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Five Capitalists Who are Destroying the Environment

As the threat of climate crisis increases in magnitude, the Left must remember who is to blame and what it will take to survive.

Samuel Karlin

October 7, 2020
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Three smokestacks spewing white-gray vapor into the air against a clear early-morning sky
Wind is blowing pollution from a coal burning power plant.

You wouldn’t know it by following mainstream media, but the threat of climate crisis hasn’t disappeared since its brief stint as headline news surrounding the Global Climate Strike, which took place over a year ago. This year alone saw the worst wildfires in California’s history occur simultaneously with an unprecedented number of tropical storms from the Atlantic. Despite the existential threat the climate crisis poses to the world — particularly to the working class — political leaders refuse to take any serious measures, or even moderate, barely left-of-center measures like those proposed in the Green New Deal.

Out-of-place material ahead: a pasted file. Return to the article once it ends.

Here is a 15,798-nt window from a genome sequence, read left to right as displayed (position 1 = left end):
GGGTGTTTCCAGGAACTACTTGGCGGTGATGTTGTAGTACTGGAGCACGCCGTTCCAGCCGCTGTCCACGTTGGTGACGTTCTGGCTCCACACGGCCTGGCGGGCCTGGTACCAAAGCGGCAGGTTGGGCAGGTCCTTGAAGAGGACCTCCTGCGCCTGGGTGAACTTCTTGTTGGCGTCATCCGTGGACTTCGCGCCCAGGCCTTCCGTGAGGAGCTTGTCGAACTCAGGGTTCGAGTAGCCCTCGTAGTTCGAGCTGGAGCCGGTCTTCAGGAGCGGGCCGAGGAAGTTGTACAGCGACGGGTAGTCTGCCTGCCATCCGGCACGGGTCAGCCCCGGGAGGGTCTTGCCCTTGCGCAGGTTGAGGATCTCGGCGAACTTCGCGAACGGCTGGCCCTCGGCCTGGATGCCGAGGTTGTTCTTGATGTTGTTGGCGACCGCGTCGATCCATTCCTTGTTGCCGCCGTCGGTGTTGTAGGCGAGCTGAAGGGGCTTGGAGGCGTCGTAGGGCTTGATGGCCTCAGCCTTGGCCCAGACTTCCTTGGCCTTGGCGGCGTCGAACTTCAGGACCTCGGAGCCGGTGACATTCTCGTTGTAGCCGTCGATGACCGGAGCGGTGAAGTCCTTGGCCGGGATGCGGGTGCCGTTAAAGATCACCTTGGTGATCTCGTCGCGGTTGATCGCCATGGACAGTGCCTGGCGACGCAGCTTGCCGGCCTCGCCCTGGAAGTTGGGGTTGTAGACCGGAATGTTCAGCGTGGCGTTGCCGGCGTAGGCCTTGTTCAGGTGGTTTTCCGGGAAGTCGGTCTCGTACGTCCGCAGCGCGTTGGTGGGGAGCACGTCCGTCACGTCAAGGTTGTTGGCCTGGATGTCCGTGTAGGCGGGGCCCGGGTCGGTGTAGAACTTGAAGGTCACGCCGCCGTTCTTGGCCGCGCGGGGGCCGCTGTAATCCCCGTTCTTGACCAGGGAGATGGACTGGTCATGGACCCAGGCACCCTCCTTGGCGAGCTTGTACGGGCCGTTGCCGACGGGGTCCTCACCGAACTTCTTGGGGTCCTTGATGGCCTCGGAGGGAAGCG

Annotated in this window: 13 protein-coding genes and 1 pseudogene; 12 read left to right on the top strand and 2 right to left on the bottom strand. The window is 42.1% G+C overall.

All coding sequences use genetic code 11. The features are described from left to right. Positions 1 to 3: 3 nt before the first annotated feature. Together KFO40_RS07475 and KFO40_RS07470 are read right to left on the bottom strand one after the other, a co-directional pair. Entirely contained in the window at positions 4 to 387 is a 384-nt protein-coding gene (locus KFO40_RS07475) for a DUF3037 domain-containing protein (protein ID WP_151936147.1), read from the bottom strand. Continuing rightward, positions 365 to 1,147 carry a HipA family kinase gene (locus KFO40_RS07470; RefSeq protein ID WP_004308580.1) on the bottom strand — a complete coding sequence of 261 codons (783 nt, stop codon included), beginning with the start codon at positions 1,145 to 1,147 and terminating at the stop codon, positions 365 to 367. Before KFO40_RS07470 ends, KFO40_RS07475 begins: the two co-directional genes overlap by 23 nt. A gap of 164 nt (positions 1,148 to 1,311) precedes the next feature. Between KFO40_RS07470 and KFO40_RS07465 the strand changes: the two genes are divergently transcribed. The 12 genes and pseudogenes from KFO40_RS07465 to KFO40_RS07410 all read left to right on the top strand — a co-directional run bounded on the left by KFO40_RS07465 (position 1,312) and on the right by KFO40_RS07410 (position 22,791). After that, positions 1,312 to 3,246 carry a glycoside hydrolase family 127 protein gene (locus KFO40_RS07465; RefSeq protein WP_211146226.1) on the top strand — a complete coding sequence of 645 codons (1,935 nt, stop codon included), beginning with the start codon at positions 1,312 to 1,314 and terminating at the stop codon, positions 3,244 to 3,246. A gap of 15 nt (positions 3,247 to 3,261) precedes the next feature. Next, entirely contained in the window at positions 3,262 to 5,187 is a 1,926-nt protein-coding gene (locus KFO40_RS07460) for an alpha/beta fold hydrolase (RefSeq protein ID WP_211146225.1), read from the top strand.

There is an obvious reason for the lack of action: Climate crisis is fueled by capitalism. While Republicans and Democrats differ in their rhetoric, both parties exist to serve the capitalist class. Everything they say and do exists to maintain the material relations that have led to grand-scale destruction of the world’s natural environments at the expense of all but the wealthiest people.

Since they will never point to the true perpetrators of this destruction, it is the responsibility of the Left to name names and shine a spotlight on the industries that are particularly culpable for the environmental crisis. These five capitalists are examples of how capitalism directly fuels the climate crisis.